The River: A Novel
The sun sets in the cold without friends
Without reproaches after all it has done for us
It goes down believing in nothing
When it has gone I hear the stream running after it
It has brought its flute it is a long way.
– W. S. Merwin, “Dusk in Winter”
Peter Heller’s fourth novel starts with smoke.
From the first pages we are introduced to each of the elements which will dog the two friends — Wynn and Jack — as they canoe in the Canadian wilderness: a forest fire, two drunks on land, and a pair of arguing voices in the fog. The river itself seems no problem to them, as they feel prepared for that.
Heller previously wrote a creative post-apocalyptic novel (The Dog Stars, 2012); a thriller about an artist with anger issues (The Painter 2014); a mystery story about a quirky, female investigator (Celine, 2017); and now a morality tale about wilderness canoeing. The common denominator is fly-fishing.
“Write what you know” is the advice young writers receive, and each of these novels is set in a frame of Heller’s experience. The River, at first blush, has the simplest plot. Two friends from Dartmouth are on a month-long wilderness canoeing trip, first lake-hopping, then running the fictional Maskwa River (patterned on the Winisk?) towards Hudson Bay. The path north on the river pushes the story forward, as the friends juggle the elemental risks — fire, earth, air, water— in the midst of their more human dangers.
This apparently simple river story is structurally complicated by Heller’s use of internal dialogue for both Wynn and Jack, and frequent flashbacks which illuminate their characters and skills. Jack is the leader, the captain, the hunter, brimming with suspicion, trying to elude his grief. Wynn is big, sometimes goofy, a heavy sleeper, an artist, ready to believe in the goodness of others. They are bound together by their appreciation of each other and their willing acceptance of the joyful hardships of the outdoors.
The young men share a “literary way of looking at the world,” which colors and guides their self-reflection. Jack recalls:
They had met even before the first day at school, on a freshman orientation trip, a four-day backpacking romp through the White Mountains. He and Wynn had rambled way out ahead of the group and talked nonstop, about canoes and rivers and climbing, but also about how Thoreau did his laundry across the pond at Emerson’s house and how Faulkner was such a terrible drunk and womanizer and whether “Spring and All” was as good and important as “The Waste Land.” Jack was startled. He’d never had conversations like this with another kid, and he’d never imagined anyone else his age would love to read as much as he did — especially a guy who seemed to be able to more than handle himself in the woods. They were best friends from that first day, and whatever else they were doing, they never went very long without trading books (46).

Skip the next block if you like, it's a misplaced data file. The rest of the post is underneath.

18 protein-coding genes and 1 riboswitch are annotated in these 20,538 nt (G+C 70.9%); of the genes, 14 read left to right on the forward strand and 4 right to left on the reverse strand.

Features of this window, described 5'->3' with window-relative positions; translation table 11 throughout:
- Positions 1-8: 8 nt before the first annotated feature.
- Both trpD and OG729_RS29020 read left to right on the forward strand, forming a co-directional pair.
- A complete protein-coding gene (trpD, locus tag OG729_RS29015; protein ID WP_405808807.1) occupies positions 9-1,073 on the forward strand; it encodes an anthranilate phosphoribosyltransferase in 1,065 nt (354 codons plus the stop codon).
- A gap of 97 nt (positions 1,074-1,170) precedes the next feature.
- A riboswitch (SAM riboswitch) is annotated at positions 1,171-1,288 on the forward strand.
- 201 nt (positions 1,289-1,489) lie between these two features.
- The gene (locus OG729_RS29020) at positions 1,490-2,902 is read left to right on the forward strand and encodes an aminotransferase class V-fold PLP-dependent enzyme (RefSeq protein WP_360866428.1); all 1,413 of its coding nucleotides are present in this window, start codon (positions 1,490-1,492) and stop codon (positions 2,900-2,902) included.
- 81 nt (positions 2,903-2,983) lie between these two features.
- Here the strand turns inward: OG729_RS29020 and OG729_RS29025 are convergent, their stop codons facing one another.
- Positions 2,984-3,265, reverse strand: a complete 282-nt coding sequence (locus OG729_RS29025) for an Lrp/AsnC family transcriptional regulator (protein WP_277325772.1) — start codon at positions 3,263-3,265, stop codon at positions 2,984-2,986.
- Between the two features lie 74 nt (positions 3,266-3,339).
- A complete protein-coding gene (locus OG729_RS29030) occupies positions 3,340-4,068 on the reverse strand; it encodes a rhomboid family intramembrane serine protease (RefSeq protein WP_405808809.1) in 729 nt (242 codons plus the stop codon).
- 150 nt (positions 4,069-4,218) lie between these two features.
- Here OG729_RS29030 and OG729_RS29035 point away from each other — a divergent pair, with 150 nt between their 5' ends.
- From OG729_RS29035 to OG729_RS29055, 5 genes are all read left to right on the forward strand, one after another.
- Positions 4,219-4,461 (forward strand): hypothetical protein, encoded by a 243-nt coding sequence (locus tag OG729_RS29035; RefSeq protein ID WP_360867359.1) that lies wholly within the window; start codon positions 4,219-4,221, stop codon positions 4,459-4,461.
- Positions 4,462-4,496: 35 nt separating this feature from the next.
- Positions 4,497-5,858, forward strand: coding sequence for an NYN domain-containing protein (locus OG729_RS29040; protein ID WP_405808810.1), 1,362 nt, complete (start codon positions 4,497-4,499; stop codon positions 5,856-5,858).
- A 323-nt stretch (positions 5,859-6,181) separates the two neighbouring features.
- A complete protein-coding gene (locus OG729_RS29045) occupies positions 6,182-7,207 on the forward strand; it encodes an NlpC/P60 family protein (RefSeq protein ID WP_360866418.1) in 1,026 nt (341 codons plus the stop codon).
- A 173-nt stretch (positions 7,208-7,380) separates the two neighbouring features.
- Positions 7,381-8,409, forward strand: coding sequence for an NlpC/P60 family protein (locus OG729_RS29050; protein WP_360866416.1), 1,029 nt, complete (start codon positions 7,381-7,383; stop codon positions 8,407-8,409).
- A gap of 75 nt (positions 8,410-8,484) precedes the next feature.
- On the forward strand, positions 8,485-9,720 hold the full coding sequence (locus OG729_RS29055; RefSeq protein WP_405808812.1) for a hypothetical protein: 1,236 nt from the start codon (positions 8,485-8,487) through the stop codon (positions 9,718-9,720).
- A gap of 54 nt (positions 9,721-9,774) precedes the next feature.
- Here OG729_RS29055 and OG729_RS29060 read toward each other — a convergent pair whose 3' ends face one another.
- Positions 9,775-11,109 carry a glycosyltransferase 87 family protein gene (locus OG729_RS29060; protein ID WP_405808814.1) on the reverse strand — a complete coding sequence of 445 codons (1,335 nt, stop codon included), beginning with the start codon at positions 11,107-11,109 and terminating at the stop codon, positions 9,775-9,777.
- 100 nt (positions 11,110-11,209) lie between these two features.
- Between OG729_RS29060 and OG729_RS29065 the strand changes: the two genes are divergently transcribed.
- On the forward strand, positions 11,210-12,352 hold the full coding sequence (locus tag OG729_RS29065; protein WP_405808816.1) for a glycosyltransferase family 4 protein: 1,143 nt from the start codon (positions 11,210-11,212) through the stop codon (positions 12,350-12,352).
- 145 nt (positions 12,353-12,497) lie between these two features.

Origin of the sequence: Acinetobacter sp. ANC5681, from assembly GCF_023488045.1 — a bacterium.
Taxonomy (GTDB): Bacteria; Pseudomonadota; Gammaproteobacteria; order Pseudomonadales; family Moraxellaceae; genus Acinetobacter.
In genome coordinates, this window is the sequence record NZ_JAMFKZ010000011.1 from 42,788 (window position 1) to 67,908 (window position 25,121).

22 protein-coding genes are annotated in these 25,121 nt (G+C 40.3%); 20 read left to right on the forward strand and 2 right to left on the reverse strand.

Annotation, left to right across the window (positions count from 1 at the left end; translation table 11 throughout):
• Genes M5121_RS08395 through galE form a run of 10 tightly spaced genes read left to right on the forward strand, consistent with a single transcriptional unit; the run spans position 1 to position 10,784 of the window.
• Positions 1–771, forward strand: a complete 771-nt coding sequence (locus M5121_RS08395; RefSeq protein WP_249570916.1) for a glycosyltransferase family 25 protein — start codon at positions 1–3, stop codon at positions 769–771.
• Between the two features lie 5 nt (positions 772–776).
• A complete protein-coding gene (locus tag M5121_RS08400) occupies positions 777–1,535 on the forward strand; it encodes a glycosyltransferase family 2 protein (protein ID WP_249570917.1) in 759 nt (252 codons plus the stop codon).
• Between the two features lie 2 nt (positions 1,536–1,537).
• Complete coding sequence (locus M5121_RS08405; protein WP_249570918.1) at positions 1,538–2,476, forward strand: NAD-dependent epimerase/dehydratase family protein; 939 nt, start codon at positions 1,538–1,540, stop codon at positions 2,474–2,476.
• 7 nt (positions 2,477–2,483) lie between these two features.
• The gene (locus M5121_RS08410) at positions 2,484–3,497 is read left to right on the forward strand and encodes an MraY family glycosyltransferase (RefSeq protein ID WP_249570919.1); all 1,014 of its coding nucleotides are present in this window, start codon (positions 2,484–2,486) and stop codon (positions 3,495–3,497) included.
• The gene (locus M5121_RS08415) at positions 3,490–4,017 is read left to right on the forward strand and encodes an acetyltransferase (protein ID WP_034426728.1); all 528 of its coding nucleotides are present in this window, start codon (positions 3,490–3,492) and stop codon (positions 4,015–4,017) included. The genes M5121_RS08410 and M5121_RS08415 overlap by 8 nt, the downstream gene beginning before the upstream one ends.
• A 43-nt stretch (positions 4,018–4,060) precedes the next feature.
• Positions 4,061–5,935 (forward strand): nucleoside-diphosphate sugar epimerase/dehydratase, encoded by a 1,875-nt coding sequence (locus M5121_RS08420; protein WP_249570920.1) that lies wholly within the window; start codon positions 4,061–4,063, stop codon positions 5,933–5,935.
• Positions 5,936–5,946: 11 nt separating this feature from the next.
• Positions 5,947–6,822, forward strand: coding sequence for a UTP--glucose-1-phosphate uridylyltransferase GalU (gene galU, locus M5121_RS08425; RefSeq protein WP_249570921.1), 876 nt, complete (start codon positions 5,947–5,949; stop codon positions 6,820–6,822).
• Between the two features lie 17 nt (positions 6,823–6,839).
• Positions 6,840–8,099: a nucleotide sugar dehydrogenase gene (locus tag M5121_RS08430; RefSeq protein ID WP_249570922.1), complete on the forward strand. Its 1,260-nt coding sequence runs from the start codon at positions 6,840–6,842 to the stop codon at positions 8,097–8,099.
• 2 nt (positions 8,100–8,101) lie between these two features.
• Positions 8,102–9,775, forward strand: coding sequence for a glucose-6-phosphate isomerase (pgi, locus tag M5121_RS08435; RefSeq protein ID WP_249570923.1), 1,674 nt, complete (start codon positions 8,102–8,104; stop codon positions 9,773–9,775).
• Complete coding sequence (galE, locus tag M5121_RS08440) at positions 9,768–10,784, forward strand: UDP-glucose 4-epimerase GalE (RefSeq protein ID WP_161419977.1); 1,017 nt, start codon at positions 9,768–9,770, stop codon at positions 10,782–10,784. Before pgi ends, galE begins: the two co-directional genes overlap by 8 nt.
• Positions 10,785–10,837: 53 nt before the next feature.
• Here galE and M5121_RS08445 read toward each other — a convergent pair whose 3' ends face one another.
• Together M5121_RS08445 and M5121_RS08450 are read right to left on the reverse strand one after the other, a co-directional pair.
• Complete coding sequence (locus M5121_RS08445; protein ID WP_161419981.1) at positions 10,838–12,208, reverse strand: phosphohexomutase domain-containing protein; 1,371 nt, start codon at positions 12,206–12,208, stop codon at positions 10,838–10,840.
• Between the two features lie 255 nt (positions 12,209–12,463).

Like Wynn and Jack, Heller doesn’t go very long without mentioning books and writers — from Goodnight Moon to Edger Alan Poe.
For Heller’s protagonists, Nature is the raw material, the cauldron, and the teacher of the human spirit. After one disaster, Jack is
truly awed and relieved. The implacability and violence of nature always awed him. That it could be entirely heedless and yet so beautiful. That awed him. But also its intricate intelligence. Its balancings. Its quiet compensations. It was like some unnamed justice permeated everything. He would not go further than that. Still, the workings of nature made the voracious, self-satiating intelligence of humans seem of the lowest order, not the highest (197-98).
The technical descriptions of river running seem spot on:
The stern just cleared it. The current accelerated at the left edge of the hydraulic and Wynn ruddered hard off the right side to straighten the boat and swing the stern away and around and even in the dark he looked down into a deep gnashing trough. They were in what they knew to be a ramping rock garden whelmed with whitewater, and the rush was so loud it went silent and they braced to hit a sleeper, the thud of a boulder barely underwater, and the sudden sideways upending, the flip and maybe the awful crunch of Kevlar as the boat wrapped and buckled around the rock.
. . .
And then they were by. The fast current and chop funneled down the middle of the river and the gradient seemed to level and they knew without looking that they were in a wave train, a rolling succession of breaking haystacks, and they did look and they could see the pale froth at the tops of the standing crests like whitecaps, and the crashing of water diminished to the discreet song of each single wave, and then the waves were smooth rollers, and then they were released: into the calm flat water of the pool, the metallic sheen of river stretching ahead again, almost placid, an uncertain respite (176-77).
Wynn and Jack face moral dilemmas and know that they are facing them. They struggle with decisions — “should we go back?” “should we press on?” They see the risks, sense the dangers, and make choices. They are forced to be “agile in spirit” and to “adapt quickly.” Heller does not pretend that courage comes without a price, and we quickly come to care for his characters.
Al Brooke is a criminal defense attorney cross-trained in theology, literature and physics. He thinks graphically, reads voraciously and writes occasional book reviews for The Champion and for The Englewood Review of Books. His personal online presence is at commonplaces (www.albrooke.com).
 More broadly the common denominator is the outdoors, and Heller’s nonfiction writings (in Outside, Men’s Journal, National Geographic Adventure, and Bloomberg Business Week) reveal his broad personal knowledge of expeditionary canoeing, fishing, surfing and environmental concerns. His book-length nonfiction is similar.